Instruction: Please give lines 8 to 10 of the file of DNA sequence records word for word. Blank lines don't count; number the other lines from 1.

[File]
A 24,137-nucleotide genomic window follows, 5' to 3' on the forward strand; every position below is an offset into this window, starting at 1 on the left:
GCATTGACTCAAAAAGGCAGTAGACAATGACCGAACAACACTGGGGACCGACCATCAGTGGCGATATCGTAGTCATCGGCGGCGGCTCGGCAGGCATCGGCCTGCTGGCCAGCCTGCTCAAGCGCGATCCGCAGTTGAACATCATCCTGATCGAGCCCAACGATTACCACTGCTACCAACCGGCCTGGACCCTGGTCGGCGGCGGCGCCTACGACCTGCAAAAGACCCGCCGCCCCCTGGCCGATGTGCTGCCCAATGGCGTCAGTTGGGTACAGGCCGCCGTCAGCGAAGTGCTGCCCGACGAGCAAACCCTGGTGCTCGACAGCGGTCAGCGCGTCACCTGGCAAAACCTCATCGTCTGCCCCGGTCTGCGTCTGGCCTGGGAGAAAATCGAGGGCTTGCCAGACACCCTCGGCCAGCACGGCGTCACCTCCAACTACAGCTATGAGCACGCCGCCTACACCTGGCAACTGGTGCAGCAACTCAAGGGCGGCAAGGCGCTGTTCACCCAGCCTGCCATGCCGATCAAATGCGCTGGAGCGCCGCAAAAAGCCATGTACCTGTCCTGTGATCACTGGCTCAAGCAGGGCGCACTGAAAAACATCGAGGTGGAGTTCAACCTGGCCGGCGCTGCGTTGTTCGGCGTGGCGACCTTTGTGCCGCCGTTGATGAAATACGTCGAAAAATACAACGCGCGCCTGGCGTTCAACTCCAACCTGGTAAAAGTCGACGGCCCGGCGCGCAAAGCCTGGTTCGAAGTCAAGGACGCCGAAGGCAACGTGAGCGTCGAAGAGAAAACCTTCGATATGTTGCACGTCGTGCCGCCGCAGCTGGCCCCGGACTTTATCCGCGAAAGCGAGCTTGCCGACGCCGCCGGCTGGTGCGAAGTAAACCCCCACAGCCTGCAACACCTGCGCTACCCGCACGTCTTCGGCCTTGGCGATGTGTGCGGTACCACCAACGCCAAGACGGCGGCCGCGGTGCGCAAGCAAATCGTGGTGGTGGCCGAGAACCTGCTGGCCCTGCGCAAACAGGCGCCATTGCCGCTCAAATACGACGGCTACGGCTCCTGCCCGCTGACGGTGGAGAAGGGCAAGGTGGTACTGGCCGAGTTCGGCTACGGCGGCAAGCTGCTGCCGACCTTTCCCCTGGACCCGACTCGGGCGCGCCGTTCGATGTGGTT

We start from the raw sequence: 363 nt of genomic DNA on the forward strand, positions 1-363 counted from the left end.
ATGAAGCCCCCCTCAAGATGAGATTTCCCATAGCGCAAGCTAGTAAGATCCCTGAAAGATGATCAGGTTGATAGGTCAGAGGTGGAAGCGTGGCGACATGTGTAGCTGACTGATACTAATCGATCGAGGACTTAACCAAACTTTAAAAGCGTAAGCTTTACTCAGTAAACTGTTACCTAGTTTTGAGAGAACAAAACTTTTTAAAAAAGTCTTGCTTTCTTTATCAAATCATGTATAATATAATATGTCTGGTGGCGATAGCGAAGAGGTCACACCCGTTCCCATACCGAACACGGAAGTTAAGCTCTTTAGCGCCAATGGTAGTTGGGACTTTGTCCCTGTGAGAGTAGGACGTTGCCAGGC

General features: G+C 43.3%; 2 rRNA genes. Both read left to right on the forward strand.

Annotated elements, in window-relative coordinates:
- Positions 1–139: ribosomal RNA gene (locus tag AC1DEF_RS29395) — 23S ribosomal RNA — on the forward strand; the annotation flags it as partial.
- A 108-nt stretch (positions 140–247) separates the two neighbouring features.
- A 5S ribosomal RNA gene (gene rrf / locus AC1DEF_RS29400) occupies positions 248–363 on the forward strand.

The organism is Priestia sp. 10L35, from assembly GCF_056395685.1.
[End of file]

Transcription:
- A 108-nt stretch (positions 140–247) separates the two neighbouring features.
- A 5S ribosomal RNA gene (gene rrf / locus AC1DEF_RS29400) occupies positions 248–363 on the forward strand.

The organism is Priestia sp. 10L35, from assembly GCF_056395685.1.